It was April 6th, 2005 when I first stuffed money into Neteller and hoped for the best. Once that $50 cleared, I deposited it to Planet Poker (I didn’t know any better at the time) and played a little bit of everything. Of course, people were playing limit and no-limit hold ‘em, and I really didn’t know that much about the game. (I would eventually print off a sheet that reminded me: flushes beat straights.)
Exactly a year later, with about $300 invested in poker books, online “school” and software tools, I’m ahead almost a thousand dollars. (I frequently think about what I should do with this money, but I know, of course, that I want to keep playing.)
One could check the date of the first entry on this site to see when exactly I realized that there was an awesome poker blogging community (I should have known: there’s a good-sized Jonathan Taylor Thomas blogging community), and I’ve only sat at a table with them once, but they’ve been consistently encouraging and enlightening. Good friends, I suppose, if I had ever had any meaningful human interaction with them.
Getting turned on to PokerStars and Party Poker two weeks after I switch from Planet (ick) to Empire (eh) was a big favor, one I haven’t thanked anyone for. Winning a tournament at a friends house in my third month playing was huge. Busting through “profitable” in month 6 was great. I’m proud of starting over then, and pulling out my initial stake in month 9. This past month has been about learning new things and pushing the edges: I love this hobby, and I get to do it basically for free, as long as I want.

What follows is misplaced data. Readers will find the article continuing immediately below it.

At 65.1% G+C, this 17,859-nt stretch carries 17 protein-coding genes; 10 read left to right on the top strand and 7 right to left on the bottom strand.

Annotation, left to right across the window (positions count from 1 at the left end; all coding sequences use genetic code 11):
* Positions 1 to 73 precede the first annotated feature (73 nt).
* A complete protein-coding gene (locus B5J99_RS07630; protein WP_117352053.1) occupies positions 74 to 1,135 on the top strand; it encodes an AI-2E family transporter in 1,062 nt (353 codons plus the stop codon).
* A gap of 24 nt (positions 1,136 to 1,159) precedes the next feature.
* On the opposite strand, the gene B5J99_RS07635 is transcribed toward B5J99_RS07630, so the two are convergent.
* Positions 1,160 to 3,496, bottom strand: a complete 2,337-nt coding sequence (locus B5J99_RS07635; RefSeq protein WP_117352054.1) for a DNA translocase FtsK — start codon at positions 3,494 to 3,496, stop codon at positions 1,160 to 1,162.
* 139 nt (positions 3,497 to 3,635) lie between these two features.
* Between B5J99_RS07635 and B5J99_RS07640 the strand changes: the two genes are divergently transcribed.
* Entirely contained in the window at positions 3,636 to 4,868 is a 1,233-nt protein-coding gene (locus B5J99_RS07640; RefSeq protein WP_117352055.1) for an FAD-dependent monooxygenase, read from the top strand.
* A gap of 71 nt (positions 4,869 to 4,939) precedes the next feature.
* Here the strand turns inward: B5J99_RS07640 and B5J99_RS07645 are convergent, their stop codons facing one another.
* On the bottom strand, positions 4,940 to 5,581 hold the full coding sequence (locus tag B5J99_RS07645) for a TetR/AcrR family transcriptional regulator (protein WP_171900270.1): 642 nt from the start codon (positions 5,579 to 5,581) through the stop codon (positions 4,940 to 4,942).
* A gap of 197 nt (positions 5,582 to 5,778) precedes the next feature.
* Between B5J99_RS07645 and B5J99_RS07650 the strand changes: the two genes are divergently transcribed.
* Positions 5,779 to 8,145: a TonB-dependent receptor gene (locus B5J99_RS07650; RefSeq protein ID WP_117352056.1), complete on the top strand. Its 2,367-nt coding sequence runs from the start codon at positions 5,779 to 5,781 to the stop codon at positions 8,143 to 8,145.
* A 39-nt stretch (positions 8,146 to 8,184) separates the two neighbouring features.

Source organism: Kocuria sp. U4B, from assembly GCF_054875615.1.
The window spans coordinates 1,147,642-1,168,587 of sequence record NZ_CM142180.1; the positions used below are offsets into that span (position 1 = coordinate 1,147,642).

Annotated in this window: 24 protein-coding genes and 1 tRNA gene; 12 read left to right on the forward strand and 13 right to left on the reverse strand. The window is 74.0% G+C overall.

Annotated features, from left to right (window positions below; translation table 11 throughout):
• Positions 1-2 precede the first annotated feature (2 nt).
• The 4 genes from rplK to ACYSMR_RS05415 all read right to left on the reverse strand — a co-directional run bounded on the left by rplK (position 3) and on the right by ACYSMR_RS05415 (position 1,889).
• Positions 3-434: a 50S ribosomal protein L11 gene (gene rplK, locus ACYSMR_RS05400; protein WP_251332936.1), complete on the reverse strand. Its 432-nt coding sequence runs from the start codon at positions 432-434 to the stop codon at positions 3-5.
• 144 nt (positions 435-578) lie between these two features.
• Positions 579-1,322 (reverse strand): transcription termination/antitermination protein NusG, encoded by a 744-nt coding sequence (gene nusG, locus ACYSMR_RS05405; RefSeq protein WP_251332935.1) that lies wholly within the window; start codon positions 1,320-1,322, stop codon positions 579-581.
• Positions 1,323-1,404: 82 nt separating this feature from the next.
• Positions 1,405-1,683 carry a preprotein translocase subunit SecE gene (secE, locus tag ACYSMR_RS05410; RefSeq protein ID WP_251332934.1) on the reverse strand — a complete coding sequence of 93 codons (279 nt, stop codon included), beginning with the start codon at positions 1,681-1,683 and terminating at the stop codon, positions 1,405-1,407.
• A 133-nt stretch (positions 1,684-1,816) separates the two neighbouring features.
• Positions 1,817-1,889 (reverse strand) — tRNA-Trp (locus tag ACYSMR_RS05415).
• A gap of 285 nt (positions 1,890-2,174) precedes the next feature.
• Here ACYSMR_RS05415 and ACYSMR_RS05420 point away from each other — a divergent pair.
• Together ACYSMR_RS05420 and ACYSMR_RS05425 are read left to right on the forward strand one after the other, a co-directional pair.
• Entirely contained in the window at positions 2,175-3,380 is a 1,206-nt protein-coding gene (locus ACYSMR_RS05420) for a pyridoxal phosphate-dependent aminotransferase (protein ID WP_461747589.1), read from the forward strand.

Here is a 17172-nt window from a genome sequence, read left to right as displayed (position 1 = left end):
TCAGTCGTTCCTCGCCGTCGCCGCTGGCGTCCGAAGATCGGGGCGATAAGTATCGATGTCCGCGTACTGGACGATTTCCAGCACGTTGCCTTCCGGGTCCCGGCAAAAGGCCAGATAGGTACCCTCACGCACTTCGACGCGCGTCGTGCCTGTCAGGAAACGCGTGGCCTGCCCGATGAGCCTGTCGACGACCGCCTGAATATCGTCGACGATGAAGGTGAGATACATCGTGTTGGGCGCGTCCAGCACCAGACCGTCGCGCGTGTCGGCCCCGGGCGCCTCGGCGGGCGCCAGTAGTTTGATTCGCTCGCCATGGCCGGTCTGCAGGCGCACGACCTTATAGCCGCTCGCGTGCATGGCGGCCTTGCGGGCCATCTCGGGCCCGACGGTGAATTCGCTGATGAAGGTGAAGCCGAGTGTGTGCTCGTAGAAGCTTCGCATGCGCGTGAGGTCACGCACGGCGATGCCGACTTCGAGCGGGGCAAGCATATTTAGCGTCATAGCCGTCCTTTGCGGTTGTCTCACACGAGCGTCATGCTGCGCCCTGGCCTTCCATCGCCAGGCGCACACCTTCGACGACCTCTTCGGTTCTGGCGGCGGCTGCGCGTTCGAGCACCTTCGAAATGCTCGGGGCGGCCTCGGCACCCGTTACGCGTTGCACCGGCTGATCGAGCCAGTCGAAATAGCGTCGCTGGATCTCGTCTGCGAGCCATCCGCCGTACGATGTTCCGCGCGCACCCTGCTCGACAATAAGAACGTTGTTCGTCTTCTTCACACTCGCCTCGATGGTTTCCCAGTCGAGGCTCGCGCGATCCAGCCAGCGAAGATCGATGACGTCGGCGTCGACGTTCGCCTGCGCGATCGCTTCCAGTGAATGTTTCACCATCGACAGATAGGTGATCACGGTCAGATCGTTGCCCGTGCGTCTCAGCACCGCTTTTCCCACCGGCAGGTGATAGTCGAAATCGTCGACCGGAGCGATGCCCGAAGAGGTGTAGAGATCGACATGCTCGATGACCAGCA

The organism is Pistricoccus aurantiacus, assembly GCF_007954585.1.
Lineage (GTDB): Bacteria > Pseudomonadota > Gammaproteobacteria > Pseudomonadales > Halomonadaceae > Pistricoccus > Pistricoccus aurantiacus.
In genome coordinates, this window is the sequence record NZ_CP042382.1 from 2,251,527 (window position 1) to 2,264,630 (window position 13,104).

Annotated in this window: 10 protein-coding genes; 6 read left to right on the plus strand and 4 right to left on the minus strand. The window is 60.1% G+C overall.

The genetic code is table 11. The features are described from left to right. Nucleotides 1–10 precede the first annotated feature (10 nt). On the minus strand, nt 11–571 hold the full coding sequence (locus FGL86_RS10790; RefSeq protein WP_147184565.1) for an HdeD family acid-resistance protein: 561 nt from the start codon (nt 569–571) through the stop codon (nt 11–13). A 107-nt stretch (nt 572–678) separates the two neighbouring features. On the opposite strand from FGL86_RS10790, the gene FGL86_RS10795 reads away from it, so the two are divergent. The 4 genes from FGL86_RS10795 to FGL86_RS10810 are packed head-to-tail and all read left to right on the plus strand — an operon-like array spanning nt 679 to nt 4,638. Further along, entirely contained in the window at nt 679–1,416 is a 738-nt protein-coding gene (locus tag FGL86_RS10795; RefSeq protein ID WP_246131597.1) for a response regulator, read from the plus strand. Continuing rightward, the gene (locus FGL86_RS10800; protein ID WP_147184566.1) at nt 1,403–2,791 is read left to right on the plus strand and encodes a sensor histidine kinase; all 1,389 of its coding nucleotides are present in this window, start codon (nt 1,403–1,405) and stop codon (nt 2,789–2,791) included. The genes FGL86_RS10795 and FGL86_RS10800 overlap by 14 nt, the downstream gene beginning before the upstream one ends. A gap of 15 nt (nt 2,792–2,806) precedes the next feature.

After reading The Grind last week, I decided that an appropriate poker birthday present would be a subscription to CardRunners. I’m loving it so far. (If you want to sign up under me, my name is dnordquist.) If they’re serious about putting new content on almost every day, it could be exactly what I’ve been looking for: a very current guide to the way that internet players play on the internet, in cash games and tournaments. (They don’t cover limit there very much, but they don’t cover Omaha or backgammon, either.)
Took second in a home tournament tonight (always with the rebuy tournaments that I don’t rebuy into: with a ton of extra entries, somehow I manage to keep my cool). There was a hand that I’m pretty proud of: